To know God’s love in Jesus and to share it with others is the central message of the gospels. There has been no change in this message for two thousand years. Ways of explaining our faith may change, forms of prayer may be altered, certain devotions may come in and out of style, but at the core is the loving heart of Jesus, which remains constant and true.

The message of the Sacred Heart is one of God’s deep and intimate love for us. Devotion to the Sacred Heart is an integral part of our Catholic heritage because it helps us to live the basic Christian message of faith and love.

The symbol of the heart

A symbol is a real sign, whereas a metaphor is only a verbal sign; a symbol is a thing that signifies another thing, but a metaphor is a word used to indicate something different from its proper meaning.  A visible heart is necessary for an image of the Sacred Heart, but this visible heart must be a symbolic heart.  We know that the symbolism of the heart is a symbolism founded upon reality and that it constitutes the special object of the devotion to the Sacred Heart.

The heart is, above all, the emblem of love, and by this characteristic, the devotion to the Sacred Heart is naturally defined. However, being directed to the loving Heart of Jesus, it naturally encounters whatever in Jesus is connected with this love.  A first extension of the devotion is from the loving Heart to the intimate knowledge of Jesus, to His sentiments and virtues, to His whole emotional and moral life; from the loving Heart to all the manifestations of Its love.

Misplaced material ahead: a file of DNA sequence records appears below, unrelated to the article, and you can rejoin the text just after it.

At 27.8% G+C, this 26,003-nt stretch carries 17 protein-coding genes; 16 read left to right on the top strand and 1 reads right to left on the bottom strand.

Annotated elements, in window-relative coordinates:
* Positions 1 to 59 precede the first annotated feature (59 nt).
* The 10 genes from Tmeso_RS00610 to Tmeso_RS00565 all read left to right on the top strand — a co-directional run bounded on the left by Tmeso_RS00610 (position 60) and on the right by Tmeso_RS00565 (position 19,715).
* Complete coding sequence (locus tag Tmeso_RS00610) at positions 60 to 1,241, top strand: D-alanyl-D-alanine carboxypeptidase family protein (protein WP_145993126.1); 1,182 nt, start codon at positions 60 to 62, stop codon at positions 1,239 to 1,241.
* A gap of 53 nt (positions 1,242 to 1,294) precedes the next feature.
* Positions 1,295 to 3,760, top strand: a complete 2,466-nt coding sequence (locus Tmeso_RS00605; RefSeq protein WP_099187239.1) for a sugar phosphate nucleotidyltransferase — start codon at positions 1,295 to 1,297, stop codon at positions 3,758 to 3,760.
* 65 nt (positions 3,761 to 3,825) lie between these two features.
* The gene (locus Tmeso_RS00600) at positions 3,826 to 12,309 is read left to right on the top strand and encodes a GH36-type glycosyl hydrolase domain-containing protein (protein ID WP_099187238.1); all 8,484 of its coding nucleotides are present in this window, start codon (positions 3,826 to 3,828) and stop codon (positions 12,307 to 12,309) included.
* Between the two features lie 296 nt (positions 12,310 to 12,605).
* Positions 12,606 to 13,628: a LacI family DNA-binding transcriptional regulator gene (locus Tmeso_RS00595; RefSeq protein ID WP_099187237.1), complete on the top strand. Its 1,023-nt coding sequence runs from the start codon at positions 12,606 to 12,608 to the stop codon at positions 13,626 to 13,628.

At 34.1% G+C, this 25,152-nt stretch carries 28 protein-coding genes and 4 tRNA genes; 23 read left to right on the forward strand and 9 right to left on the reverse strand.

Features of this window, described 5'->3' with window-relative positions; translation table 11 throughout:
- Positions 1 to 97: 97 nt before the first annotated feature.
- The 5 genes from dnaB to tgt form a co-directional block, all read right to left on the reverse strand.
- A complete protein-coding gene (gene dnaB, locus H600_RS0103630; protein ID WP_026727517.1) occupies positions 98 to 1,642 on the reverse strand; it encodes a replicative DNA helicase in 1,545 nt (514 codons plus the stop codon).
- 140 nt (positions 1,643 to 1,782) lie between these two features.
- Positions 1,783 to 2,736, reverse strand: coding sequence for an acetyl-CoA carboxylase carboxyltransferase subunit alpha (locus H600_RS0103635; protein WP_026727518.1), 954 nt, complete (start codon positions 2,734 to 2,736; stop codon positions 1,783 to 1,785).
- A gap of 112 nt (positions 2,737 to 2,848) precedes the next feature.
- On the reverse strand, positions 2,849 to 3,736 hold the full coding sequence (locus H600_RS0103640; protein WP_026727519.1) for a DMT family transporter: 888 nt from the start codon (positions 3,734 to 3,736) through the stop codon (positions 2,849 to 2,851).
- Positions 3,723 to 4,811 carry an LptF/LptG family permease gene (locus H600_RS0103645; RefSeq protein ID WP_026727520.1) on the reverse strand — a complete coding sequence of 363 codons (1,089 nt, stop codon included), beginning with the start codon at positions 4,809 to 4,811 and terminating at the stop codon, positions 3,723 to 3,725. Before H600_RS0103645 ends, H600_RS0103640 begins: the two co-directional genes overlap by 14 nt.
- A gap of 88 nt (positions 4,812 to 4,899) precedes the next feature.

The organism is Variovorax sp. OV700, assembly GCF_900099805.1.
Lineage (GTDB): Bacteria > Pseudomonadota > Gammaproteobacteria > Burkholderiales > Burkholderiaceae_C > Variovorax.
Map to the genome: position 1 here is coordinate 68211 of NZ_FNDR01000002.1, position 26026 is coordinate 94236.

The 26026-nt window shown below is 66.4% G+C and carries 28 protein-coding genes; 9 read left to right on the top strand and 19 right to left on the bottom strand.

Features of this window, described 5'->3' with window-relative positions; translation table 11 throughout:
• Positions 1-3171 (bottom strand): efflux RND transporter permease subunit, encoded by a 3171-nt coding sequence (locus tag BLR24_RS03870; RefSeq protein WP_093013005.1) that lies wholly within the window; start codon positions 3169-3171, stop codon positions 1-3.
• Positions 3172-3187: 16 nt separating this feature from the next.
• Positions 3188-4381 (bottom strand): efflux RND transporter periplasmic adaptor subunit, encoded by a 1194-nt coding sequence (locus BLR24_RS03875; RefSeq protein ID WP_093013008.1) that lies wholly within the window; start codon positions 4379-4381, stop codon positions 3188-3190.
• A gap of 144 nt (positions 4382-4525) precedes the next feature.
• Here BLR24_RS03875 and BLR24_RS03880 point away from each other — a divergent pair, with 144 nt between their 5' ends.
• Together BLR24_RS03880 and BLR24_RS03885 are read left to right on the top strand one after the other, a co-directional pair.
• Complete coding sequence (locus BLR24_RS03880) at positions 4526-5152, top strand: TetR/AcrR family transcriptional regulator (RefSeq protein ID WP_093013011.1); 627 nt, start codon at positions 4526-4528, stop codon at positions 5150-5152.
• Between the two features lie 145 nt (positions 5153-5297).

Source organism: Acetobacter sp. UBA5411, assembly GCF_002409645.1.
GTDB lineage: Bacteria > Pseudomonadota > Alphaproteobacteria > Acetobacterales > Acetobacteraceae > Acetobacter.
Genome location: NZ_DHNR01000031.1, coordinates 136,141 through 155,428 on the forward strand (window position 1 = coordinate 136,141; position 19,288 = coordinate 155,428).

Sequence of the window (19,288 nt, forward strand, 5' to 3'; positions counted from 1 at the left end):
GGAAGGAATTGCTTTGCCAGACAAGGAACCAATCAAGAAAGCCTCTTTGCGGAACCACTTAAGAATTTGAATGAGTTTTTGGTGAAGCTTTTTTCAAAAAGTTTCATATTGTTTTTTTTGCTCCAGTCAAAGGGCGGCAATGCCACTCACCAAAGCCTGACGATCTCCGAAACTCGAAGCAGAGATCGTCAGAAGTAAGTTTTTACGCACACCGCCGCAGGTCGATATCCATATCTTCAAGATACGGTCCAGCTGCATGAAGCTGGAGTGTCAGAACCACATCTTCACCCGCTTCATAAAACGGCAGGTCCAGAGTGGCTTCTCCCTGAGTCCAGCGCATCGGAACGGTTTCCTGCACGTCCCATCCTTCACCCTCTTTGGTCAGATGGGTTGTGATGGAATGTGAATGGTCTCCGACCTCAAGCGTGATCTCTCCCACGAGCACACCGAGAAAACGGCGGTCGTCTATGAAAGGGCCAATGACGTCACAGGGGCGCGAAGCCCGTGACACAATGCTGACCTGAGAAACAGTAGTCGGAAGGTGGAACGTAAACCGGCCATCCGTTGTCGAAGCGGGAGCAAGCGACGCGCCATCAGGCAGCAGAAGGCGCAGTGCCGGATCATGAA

When we designate Jesus as the Sacred Heart, we mean Jesus manifesting His Heart, Jesus all loving and amiable. Jesus entire is thus recapitulated in the Sacred Heart as all is recapitulated in Jesus.

It is in the eleventh and twelfth centuries that we find the first indications of devotion to the Sacred Heart. Through the wound in the side of the wound Heart was gradually reached, and the wound in the Heart symbolized the wound of love. It was in the fervent atmosphere of the Benedictine or Cistercian monasteries that the devotion arose, although it is impossible to say positively what were its first texts or were its first votaries. To St. Gertrude, St. Mechtilde, and the author of the “Vitis mystica” it was already well known.

From the thirteenth to the sixteenth century, the devotion was propagated but it did not seem to have developed in itself. It was everywhere practised by privileged souls, and the lives of the saints and annals of different religious congregations, of the Franciscans, Dominicans, Carthusians, etc., furnish many examples of it. It was nevertheless a private, individual devotion of the mystical order.

It appears that in the sixteenth century, the devotion took a major step forward step and passed from the domain of mysticism into that of Christian asceticism.  We learn from the writings of two masters of the spiritual life, the Lanspergius (d. 1539) of the Carthusians of Cologne, and Louis of Blois (Blosius; 1566), a Benedictine and Abbot of Liessies in Hainaut. To these may be added Blessed John of Avila (d. 1569) and St. Francis de Sales, the latter of the seventeenth century.